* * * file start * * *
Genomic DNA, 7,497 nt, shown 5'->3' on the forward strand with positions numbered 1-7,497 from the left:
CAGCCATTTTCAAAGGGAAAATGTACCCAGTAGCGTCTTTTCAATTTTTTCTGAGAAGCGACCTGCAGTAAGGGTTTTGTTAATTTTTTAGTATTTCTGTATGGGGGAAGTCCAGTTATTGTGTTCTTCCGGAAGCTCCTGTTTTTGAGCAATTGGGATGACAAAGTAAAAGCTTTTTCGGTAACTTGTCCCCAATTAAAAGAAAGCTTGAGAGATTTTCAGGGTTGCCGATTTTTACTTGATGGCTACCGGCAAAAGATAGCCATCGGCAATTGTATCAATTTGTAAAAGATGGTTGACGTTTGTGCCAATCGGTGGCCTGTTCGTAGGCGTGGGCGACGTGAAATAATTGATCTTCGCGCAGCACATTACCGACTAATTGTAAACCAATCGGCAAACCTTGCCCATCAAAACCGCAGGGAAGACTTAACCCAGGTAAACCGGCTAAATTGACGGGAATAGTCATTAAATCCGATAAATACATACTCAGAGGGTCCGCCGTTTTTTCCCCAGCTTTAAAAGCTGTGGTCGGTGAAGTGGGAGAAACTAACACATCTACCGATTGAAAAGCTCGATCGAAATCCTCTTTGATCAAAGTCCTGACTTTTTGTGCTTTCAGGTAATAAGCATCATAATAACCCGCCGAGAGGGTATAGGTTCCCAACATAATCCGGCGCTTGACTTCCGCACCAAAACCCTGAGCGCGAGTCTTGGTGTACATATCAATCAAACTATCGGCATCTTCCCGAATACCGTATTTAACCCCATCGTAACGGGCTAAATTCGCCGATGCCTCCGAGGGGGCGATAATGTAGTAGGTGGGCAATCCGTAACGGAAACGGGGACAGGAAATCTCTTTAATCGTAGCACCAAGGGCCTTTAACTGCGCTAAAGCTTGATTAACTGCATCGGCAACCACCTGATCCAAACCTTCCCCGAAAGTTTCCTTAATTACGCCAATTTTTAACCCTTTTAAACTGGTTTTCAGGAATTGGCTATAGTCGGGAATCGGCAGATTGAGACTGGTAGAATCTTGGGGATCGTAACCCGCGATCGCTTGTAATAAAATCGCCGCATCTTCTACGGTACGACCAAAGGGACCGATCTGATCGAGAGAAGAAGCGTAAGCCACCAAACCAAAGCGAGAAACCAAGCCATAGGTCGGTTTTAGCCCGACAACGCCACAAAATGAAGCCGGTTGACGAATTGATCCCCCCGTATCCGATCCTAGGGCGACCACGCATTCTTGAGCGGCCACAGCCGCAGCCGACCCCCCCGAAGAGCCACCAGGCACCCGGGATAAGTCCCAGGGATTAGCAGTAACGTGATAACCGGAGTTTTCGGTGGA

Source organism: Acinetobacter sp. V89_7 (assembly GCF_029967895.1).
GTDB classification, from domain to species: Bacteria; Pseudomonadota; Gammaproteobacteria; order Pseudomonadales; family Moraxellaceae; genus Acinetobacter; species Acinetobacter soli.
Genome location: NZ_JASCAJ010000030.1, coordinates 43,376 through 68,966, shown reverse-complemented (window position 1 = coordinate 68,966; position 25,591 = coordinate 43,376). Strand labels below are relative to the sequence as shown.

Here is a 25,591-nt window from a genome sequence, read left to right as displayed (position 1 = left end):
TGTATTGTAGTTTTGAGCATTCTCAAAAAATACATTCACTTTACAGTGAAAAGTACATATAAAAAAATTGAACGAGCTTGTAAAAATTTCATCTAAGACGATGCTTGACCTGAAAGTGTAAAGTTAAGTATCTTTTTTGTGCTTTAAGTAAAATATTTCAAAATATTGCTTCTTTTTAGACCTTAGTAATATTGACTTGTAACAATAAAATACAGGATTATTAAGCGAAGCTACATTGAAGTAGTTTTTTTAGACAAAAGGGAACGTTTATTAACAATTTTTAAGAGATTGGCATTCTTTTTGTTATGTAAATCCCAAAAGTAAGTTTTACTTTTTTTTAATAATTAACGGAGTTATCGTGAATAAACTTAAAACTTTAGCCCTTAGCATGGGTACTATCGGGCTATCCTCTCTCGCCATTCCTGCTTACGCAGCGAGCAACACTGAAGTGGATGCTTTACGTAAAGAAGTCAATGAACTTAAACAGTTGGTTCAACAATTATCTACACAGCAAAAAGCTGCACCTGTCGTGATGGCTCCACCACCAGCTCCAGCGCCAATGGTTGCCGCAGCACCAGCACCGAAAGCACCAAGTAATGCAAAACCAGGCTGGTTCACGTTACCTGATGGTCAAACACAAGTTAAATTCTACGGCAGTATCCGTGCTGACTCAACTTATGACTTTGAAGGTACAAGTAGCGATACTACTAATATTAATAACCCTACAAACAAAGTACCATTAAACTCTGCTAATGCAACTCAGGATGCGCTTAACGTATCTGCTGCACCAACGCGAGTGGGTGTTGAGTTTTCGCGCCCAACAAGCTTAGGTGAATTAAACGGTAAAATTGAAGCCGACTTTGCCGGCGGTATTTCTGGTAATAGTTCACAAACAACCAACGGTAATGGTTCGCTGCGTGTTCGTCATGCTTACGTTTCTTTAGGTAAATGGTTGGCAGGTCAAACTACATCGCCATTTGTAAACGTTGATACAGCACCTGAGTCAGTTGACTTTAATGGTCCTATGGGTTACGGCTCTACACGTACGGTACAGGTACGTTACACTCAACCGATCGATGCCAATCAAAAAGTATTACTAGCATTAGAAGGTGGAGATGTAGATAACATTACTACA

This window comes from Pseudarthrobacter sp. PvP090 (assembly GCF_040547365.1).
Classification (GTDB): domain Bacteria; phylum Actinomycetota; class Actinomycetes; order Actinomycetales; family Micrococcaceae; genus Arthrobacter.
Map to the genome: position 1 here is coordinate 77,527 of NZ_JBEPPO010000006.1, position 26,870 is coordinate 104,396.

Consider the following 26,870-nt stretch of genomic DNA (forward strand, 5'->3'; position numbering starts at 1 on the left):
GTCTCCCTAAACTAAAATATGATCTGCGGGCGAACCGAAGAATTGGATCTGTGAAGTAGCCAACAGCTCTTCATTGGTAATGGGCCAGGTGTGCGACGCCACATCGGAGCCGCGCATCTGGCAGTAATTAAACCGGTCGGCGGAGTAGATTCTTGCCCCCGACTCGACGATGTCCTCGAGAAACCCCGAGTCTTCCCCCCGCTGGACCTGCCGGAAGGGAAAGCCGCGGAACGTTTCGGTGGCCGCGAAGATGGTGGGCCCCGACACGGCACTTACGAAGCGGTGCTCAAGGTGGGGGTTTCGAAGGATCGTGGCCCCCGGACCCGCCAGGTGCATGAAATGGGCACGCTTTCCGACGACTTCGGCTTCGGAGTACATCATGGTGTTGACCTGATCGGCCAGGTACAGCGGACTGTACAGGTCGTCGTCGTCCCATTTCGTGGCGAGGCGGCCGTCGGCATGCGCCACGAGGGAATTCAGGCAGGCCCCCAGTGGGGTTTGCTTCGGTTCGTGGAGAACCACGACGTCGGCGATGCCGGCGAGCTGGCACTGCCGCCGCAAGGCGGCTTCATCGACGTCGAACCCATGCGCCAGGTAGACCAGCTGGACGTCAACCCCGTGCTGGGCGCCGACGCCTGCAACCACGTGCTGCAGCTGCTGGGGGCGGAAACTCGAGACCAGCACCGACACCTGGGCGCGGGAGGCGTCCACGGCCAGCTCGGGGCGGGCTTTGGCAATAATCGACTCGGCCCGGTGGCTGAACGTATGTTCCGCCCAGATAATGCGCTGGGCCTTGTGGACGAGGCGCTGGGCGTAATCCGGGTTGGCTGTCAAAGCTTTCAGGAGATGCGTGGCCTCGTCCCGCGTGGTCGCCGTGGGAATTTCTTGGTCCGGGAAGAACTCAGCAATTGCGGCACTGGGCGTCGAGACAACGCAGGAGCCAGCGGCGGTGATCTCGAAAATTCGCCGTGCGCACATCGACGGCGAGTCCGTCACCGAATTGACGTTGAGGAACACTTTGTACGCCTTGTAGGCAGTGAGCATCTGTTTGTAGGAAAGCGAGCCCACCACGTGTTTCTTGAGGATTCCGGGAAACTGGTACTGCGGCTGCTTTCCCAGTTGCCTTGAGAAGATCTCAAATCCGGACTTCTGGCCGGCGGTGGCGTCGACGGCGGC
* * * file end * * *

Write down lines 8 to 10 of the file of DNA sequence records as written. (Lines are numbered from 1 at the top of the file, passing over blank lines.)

This window comes from Pseudarthrobacter sp. PvP090 (assembly GCF_040547365.1).
Classification (GTDB): domain Bacteria; phylum Actinomycetota; class Actinomycetes; order Actinomycetales; family Micrococcaceae; genus Arthrobacter.
Map to the genome: position 1 here is coordinate 77,527 of NZ_JBEPPO010000006.1, position 26,870 is coordinate 104,396.